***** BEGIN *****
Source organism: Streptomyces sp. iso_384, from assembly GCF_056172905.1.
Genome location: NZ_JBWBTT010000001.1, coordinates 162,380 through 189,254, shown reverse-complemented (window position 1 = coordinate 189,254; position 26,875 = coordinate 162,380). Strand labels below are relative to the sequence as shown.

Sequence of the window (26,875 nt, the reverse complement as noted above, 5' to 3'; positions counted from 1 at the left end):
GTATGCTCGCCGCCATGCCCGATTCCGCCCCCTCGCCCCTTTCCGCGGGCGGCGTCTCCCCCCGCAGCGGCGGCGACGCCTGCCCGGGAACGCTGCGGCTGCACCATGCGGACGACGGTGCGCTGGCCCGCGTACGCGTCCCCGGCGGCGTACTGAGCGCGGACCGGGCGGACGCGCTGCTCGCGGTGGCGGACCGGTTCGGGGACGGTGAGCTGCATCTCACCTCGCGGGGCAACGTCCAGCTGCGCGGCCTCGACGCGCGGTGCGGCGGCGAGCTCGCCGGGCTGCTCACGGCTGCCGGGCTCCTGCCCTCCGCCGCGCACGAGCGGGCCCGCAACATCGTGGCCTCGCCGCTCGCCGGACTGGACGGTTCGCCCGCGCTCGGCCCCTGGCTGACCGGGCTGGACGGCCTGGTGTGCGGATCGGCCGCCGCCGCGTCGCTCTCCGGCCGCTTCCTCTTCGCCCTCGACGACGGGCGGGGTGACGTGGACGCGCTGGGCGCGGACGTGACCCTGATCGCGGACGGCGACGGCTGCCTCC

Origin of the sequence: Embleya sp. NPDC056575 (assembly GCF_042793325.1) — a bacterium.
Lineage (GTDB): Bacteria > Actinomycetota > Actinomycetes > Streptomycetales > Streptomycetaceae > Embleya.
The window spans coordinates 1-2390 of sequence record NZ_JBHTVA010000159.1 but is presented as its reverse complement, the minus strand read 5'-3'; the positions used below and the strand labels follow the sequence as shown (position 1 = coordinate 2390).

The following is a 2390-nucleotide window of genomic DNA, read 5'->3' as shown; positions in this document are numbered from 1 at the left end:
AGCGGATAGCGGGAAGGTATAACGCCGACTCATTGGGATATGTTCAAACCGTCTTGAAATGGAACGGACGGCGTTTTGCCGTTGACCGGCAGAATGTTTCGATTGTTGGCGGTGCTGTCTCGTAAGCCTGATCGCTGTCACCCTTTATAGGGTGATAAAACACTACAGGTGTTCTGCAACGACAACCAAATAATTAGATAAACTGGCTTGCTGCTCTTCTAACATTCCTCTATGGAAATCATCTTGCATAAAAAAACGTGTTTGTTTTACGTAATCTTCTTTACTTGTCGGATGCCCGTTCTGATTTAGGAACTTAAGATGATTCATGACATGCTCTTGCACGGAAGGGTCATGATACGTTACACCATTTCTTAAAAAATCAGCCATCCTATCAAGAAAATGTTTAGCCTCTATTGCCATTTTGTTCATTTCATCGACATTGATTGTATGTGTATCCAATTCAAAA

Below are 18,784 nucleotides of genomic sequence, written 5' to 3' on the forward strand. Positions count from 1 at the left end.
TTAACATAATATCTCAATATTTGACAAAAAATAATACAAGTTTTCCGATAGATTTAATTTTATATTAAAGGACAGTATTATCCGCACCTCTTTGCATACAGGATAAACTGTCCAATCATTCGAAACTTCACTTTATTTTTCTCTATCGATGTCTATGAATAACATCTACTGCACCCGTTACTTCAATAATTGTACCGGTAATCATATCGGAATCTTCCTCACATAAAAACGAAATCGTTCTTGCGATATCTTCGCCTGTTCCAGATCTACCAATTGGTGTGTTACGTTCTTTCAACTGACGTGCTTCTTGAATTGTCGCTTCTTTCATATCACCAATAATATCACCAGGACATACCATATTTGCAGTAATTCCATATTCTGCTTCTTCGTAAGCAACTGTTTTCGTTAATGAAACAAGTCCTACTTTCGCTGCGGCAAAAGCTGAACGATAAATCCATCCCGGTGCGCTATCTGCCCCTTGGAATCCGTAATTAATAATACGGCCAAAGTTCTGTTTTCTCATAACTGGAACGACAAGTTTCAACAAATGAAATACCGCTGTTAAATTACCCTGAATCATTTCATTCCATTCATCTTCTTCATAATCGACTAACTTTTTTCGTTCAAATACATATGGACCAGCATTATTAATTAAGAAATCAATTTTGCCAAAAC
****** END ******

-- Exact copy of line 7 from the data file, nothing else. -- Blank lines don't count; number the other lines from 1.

The window spans coordinates 1-2390 of sequence record NZ_JBHTVA010000159.1 but is presented as its reverse complement, the minus strand read 5'-3'; the positions used below and the strand labels follow the sequence as shown (position 1 = coordinate 2390).